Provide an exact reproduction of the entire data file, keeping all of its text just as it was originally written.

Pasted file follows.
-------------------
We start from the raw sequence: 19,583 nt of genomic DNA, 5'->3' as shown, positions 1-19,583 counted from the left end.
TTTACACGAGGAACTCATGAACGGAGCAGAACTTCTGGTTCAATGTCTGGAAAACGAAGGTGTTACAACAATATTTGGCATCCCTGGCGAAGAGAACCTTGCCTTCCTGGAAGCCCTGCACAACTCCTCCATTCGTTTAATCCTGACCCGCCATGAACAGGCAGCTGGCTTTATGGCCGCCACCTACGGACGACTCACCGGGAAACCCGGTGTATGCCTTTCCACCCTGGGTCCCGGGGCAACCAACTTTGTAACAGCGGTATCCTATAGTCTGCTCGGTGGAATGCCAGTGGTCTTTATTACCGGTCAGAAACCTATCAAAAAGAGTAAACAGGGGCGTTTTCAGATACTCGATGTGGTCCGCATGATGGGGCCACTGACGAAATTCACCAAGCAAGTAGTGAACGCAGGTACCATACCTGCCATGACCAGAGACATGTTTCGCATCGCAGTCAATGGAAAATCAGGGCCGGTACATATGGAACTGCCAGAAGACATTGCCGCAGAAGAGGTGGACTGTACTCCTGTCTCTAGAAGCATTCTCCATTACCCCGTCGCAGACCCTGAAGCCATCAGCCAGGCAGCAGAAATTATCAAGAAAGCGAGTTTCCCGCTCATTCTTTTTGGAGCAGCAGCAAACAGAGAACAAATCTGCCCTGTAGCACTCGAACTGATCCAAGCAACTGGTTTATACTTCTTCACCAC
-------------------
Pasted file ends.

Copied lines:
We start from the raw sequence: 19,583 nt of genomic DNA, 5'->3' as shown, positions 1-19,583 counted from the left end.
TTTACACGAGGAACTCATGAACGGAGCAGAACTTCTGGTTCAATGTCTGGAAAACGAAGGTGTTACAACAATATTTGGCATCCCTGGCGAAGAGAACCTTGCCTTCCTGGAAGCCCTGCACAACTCCTCCATTCGTTTAATCCTGACCCGCCATGAACAGGCAGCTGGCTTTATGGCCGCCACCTACGGACGACTCACCGGGAAACCCGGTGTATGCCTTTCCACCCTGGGTCCCGGGGCAACCAACTTTGTAACAGCGGTATCCTATAGTCTGCTCGGTGGAATGCCAGTGGTCTTTATTACCGGTCAGAAACCTATCAAAAAGAGTAAACAGGGGCGTTTTCAGATACTCGATGTGGTCCGCATGATGGGGCCACTGACGAAATTCACCAAGCAAGTAGTGAACGCAGGTACCATACCTGCCATGACCAGAGACATGTTTCGCATCGCAGTCAATGGAAAATCAGGGCCGGTACATATGGAACTGCCAGAAGACATTGCCGCAGAAGAGGTGGACTGTACTCCTGTCTCTAGAAGCATTCTCCATTACCCCGTCGCAGACCCTGAAGCCATCAGCCAGGCAGCAGAAATTATCAAGAAAGCGAGTTTCCCGCTCATTCTTTTTGGAGCAGCAGCAAACAGAGAACAAATCTGCCCTGTAGCACTCGAACTGATCCAAGCAACTGGTTTATACTTCTTCACCAC